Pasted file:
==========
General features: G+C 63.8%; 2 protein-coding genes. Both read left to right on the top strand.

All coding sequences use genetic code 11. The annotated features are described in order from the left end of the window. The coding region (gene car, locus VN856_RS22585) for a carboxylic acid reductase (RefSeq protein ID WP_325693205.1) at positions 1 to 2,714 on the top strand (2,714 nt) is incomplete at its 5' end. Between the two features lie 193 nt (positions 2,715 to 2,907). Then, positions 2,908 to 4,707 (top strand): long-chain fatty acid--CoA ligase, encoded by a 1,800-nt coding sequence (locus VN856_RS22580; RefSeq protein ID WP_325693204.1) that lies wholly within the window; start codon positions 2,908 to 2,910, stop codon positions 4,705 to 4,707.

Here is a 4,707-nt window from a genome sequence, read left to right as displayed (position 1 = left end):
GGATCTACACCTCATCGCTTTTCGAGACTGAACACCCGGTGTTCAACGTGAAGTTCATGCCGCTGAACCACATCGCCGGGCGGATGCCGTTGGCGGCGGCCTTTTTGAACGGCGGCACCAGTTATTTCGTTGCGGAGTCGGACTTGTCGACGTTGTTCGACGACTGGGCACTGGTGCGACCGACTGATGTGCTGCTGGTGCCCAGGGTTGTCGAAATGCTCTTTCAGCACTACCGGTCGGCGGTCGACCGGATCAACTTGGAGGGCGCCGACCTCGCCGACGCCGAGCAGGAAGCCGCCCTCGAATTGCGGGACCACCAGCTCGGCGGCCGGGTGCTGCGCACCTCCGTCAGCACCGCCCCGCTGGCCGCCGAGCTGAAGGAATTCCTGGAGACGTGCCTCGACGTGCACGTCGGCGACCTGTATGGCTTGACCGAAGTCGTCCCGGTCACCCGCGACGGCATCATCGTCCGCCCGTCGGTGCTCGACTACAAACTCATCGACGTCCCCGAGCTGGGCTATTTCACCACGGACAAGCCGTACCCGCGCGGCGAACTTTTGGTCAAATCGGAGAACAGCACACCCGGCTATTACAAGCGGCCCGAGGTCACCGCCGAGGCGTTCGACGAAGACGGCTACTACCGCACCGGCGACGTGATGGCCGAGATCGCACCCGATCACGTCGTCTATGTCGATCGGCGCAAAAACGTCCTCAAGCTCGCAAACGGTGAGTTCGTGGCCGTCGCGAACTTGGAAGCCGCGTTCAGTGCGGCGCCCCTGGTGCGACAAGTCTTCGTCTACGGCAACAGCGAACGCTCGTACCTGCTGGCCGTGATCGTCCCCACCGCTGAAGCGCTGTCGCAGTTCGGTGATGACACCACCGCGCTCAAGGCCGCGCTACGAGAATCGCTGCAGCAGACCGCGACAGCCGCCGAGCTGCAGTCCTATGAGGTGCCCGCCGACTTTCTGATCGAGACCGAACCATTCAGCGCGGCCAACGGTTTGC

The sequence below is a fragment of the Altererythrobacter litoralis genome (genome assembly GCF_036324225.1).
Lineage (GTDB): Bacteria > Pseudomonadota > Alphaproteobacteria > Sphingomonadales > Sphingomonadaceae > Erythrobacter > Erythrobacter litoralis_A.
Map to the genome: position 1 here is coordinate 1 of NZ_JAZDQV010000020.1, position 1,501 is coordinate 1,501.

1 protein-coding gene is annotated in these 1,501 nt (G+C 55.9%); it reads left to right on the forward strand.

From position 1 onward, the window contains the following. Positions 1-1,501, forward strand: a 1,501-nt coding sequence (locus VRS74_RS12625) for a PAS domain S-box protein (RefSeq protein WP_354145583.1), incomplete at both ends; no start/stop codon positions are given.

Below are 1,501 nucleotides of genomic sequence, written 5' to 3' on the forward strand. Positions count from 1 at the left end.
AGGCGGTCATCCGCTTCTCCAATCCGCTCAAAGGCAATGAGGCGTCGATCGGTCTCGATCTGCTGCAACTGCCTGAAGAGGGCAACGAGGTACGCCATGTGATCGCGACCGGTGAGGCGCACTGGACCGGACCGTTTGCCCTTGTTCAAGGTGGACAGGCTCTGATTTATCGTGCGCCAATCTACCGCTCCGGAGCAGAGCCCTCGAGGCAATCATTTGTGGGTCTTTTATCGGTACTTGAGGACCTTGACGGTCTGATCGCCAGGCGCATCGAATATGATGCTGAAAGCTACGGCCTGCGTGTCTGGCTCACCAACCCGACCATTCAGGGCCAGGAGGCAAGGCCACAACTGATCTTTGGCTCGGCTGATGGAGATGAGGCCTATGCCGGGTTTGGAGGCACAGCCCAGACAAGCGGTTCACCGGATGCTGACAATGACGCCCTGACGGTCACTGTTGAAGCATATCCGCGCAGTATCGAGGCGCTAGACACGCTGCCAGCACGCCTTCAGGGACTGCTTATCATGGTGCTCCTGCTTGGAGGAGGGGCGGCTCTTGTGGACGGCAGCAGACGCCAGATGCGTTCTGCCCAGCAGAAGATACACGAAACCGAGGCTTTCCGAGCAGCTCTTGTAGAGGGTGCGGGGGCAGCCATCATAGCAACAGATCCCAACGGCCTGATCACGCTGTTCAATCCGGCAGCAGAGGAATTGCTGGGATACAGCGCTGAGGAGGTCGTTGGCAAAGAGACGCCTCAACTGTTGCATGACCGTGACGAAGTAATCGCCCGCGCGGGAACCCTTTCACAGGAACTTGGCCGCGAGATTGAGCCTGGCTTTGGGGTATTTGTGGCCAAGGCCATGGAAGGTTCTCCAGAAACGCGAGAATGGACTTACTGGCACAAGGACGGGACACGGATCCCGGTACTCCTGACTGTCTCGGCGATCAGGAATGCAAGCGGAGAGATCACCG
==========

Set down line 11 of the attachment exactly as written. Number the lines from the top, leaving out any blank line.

AGGCGGTCATCCGCTTCTCCAATCCGCTCAAAGGCAATGAGGCGTCGATCGGTCTCGATCTGCTGCAACTGCCTGAAGAGGGCAACGAGGTACGCCATGTGATCGCGACCGGTGAGGCGCACTGGACCGGACCGTTTGCCCTTGTTCAAGGTGGACAGGCTCTGATTTATCGTGCGCCAATCTACCGCTCCGGAGCAGAGCCCTCGAGGCAATCATTTGTGGGTCTTTTATCGGTACTTGAGGACCTTGACGGTCTGATCGCCAGGCGCATCGAATATGATGCTGAAAGCTACGGCCTGCGTGTCTGGCTCACCAACCCGACCATTCAGGGCCAGGAGGCAAGGCCACAACTGATCTTTGGCTCGGCTGATGGAGATGAGGCCTATGCCGGGTTTGGAGGCACAGCCCAGACAAGCGGTTCACCGGATGCTGACAATGACGCCCTGACGGTCACTGTTGAAGCATATCCGCGCAGTATCGAGGCGCTAGACACGCTGCCAGCACGCCTTCAGGGACTGCTTATCATGGTGCTCCTGCTTGGAGGAGGGGCGGCTCTTGTGGACGGCAGCAGACGCCAGATGCGTTCTGCCCAGCAGAAGATACACGAAACCGAGGCTTTCCGAGCAGCTCTTGTAGAGGGTGCGGGGGCAGCCATCATAGCAACAGATCCCAACGGCCTGATCACGCTGTTCAATCCGGCAGCAGAGGAATTGCTGGGATACAGCGCTGAGGAGGTCGTTGGCAAAGAGACGCCTCAACTGTTGCATGACCGTGACGAAGTAATCGCCCGCGCGGGAACCCTTTCACAGGAACTTGGCCGCGAGATTGAGCCTGGCTTTGGGGTATTTGTGGCCAAGGCCATGGAAGGTTCTCCAGAAACGCGAGAATGGACTTACTGGCACAAGGACGGGACACGGATCCCGGTACTCCTGACTGTCTCGGCGATCAGGAATGCAAGCGGAGAGATCACCG